25 Nov 2017

RECYCLED COFFEE GROUND ENERGY FOR LONDON’S BUSES.

A London-based company has partnered with Shell to turn the leftovers from cups of coffee into biofuel to help run the English capital's expansive bus network.
Bio-bean has been recycling coffee for a few years now, heating homes and buildings with what it calls Coffee Logs – burnable briquettes made of old grounds rather than wood.

Coffee-based biofuels have always been a goal too, and now, with the backing of Shell and the fuel blending company Argent Energy, Bio-bean is producing a biodiesel as well as the infrastructure to obtain the otherwise-wasted grounds from around London.

The companies call the fuel a "B20" blend, and it's made by first extracting oils from discarded coffee grounds. These are mixed with other fats and oils and then blended again with mineral diesel to create a fuel with a 20 percent biocomponent. When this biodiesel is fed into London's buses, it should reduce their carbon dioxide emissions by 10 to 15 percent. On top of that, Bio-bean says its facility can process some 50,000 tonnes of coffee grounds every year, which is about a quarter of London's annual coffee grounds waste.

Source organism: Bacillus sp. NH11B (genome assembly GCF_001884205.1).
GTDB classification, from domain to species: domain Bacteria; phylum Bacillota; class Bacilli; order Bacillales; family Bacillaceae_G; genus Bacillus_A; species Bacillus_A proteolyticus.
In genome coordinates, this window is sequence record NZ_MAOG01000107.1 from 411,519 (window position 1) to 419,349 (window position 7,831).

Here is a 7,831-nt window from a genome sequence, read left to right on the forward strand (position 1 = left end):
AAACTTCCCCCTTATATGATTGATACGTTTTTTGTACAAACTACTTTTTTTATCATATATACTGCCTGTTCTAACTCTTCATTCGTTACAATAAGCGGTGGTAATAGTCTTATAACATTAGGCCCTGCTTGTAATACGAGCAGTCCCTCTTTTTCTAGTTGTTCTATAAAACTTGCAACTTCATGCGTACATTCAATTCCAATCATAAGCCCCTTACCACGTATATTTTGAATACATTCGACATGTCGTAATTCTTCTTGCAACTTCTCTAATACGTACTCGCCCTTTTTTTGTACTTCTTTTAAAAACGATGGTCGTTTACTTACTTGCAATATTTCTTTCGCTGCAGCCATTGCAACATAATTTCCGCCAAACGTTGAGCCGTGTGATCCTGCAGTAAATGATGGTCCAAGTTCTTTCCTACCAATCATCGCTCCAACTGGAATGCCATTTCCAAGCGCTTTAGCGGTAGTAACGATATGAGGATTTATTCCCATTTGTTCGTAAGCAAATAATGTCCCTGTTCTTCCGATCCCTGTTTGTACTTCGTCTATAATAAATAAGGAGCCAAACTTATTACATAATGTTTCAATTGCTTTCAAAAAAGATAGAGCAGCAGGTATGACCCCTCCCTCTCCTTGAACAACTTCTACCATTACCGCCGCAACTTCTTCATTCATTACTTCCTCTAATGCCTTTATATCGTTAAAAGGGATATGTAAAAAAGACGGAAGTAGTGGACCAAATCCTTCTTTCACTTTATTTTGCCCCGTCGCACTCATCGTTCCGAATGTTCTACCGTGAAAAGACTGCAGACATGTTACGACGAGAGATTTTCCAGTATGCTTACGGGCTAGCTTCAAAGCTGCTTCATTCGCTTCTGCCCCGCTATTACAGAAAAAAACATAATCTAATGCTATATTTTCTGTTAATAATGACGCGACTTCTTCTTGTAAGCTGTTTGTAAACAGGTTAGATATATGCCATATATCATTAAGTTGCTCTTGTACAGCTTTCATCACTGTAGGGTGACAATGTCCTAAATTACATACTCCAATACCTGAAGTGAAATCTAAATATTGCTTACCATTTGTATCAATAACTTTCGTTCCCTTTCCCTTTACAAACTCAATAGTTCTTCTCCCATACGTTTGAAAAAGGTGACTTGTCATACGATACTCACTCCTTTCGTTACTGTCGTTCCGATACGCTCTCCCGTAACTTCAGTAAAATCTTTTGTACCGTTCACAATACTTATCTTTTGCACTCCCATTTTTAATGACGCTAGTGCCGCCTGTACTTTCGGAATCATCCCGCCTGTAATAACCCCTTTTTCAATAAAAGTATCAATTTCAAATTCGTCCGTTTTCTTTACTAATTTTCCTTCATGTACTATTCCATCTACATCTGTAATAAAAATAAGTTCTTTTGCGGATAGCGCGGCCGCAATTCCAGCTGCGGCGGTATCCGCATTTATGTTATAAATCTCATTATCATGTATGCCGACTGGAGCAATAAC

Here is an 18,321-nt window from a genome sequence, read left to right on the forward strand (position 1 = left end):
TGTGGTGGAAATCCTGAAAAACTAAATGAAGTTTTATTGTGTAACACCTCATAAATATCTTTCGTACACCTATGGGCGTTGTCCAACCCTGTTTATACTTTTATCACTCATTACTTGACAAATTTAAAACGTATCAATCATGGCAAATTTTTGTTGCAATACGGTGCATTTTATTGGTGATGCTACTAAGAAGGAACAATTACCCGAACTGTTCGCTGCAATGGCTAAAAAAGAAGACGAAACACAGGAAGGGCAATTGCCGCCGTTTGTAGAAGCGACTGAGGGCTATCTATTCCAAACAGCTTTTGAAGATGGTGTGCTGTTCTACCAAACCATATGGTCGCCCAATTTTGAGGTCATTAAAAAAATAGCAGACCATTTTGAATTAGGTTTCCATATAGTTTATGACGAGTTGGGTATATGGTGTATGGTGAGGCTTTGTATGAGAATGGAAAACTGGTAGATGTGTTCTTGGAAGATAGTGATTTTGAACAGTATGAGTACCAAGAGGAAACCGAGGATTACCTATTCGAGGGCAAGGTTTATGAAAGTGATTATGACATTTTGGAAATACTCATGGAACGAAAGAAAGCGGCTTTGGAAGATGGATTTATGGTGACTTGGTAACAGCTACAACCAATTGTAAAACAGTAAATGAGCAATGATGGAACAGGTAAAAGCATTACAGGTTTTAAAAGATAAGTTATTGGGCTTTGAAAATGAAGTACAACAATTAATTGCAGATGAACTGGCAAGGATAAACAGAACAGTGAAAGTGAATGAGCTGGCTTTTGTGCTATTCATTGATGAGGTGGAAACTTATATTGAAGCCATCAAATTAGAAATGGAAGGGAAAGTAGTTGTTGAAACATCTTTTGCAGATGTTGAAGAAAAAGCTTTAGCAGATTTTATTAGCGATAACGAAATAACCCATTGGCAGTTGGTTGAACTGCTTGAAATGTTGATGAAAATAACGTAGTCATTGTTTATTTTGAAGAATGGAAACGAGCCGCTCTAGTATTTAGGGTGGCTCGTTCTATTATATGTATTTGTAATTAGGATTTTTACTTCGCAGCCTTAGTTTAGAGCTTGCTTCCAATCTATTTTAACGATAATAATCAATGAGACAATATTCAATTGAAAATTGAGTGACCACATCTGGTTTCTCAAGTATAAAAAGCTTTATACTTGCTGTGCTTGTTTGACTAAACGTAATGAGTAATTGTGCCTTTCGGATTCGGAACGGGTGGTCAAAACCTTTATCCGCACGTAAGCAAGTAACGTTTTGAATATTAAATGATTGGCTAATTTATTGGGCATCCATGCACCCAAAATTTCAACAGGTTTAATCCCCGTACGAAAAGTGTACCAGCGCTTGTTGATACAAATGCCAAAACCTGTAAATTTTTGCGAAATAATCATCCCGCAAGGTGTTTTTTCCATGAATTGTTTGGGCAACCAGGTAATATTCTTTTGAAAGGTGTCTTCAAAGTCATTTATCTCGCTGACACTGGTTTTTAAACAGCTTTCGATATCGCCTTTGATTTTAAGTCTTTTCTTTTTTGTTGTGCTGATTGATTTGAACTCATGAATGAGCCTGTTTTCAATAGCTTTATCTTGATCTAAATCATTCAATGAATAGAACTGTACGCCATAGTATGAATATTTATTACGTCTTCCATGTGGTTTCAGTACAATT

This first stage of the project is set to produce 6,000 L (1,585 gallons) of coffee oil for use in selected London buses. In later stages the companies plan to produce a "pure-blend" that does away with the other fats and oils currently added to the mix.

 



This website uses cookies, one of the purposes of which is to calculate visitor statistics. More info Stop showing